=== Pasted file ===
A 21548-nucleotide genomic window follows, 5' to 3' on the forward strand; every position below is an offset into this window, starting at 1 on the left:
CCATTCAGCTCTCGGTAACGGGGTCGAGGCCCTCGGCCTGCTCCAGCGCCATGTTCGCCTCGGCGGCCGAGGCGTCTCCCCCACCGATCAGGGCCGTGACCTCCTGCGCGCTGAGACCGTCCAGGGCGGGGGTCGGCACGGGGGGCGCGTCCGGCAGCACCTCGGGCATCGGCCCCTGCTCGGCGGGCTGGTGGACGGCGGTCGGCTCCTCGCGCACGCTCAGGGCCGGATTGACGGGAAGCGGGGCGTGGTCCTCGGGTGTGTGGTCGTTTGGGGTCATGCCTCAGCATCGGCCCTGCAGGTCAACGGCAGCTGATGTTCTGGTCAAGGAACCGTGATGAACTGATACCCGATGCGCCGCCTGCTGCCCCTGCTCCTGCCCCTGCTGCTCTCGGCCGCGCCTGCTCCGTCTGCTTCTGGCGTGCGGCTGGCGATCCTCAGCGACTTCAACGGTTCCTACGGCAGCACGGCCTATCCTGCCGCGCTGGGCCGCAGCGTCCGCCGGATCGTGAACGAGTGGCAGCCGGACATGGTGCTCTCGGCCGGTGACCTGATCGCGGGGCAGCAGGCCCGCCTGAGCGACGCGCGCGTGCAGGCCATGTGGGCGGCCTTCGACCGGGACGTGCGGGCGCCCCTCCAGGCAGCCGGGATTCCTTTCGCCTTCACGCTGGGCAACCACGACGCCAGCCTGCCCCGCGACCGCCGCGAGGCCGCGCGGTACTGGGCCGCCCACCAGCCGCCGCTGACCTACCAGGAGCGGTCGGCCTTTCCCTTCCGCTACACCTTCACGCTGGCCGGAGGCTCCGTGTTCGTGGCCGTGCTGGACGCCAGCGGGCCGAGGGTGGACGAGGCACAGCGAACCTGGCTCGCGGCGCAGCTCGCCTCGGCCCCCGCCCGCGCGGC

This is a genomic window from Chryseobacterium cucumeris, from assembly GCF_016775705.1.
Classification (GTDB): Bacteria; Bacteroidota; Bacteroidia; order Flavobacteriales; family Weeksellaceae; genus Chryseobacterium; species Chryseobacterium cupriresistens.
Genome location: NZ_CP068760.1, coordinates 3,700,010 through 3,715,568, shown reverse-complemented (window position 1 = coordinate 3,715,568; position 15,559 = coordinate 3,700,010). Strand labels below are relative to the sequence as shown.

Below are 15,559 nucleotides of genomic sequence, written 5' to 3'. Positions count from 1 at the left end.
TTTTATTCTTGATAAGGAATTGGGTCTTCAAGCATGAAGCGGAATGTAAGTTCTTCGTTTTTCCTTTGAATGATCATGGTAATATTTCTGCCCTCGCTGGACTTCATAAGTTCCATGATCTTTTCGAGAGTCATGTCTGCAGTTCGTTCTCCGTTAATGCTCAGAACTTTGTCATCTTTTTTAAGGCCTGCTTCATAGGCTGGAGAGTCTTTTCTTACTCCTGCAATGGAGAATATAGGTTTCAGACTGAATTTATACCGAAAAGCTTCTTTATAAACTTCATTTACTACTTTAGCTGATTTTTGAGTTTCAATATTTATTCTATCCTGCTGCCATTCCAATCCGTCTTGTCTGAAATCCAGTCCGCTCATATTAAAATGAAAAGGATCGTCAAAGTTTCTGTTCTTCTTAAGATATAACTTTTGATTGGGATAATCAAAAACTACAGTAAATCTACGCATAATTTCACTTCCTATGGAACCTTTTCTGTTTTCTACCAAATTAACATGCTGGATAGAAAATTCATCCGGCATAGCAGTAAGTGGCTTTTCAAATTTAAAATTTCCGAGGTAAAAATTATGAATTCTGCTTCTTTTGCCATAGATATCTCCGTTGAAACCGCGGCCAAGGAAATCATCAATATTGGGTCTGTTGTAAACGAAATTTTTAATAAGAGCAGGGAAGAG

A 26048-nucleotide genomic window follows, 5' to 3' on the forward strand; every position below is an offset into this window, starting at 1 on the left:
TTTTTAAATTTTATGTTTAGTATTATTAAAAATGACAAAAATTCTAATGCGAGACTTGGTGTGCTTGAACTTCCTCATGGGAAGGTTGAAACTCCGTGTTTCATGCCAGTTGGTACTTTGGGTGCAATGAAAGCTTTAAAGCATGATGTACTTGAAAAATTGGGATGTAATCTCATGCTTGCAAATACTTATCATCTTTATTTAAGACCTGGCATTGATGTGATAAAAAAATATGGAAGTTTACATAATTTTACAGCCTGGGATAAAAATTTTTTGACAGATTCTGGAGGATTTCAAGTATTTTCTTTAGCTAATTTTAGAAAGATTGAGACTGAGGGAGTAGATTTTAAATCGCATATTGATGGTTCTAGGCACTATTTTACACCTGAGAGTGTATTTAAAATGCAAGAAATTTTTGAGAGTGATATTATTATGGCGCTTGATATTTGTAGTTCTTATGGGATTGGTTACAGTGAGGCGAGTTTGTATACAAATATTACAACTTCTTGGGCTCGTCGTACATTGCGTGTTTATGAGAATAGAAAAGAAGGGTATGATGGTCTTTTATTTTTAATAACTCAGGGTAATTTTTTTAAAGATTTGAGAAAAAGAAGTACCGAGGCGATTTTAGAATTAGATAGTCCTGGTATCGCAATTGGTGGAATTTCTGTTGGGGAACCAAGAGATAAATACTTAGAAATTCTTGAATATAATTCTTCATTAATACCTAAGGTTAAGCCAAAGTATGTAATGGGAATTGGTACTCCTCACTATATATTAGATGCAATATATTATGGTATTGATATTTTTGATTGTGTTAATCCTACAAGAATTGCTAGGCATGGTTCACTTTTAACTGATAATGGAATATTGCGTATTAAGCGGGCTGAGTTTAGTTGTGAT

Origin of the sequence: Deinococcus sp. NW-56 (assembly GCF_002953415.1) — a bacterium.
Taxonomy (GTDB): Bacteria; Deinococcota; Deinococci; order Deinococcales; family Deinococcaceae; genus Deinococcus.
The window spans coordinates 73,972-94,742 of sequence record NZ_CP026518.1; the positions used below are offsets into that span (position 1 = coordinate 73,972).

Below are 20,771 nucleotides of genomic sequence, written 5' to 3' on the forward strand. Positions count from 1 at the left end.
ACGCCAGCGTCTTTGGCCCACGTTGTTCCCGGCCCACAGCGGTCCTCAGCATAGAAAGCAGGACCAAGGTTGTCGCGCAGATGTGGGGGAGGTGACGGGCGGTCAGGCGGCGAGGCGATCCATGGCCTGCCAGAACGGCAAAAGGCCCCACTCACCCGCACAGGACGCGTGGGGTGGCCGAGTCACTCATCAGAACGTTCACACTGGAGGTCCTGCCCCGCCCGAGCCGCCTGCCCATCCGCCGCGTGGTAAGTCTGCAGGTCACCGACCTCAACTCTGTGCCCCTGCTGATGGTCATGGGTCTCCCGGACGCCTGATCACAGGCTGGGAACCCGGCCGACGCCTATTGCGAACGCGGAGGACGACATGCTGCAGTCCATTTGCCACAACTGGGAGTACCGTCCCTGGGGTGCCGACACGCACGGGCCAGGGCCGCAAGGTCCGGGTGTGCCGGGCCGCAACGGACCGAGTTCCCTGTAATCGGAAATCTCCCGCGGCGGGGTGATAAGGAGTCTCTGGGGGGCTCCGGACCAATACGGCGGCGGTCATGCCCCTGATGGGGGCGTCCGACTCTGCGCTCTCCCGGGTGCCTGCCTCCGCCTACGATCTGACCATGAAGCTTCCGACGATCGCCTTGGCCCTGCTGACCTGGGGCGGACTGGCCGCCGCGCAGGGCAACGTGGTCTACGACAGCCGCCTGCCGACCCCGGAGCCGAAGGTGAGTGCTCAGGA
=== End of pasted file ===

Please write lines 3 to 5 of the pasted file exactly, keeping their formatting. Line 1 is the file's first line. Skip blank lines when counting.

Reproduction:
This is a genomic window from Chryseobacterium cucumeris, from assembly GCF_016775705.1.
Classification (GTDB): Bacteria; Bacteroidota; Bacteroidia; order Flavobacteriales; family Weeksellaceae; genus Chryseobacterium; species Chryseobacterium cupriresistens.
Genome location: NZ_CP068760.1, coordinates 3,700,010 through 3,715,568, shown reverse-complemented (window position 1 = coordinate 3,715,568; position 15,559 = coordinate 3,700,010). Strand labels below are relative to the sequence as shown.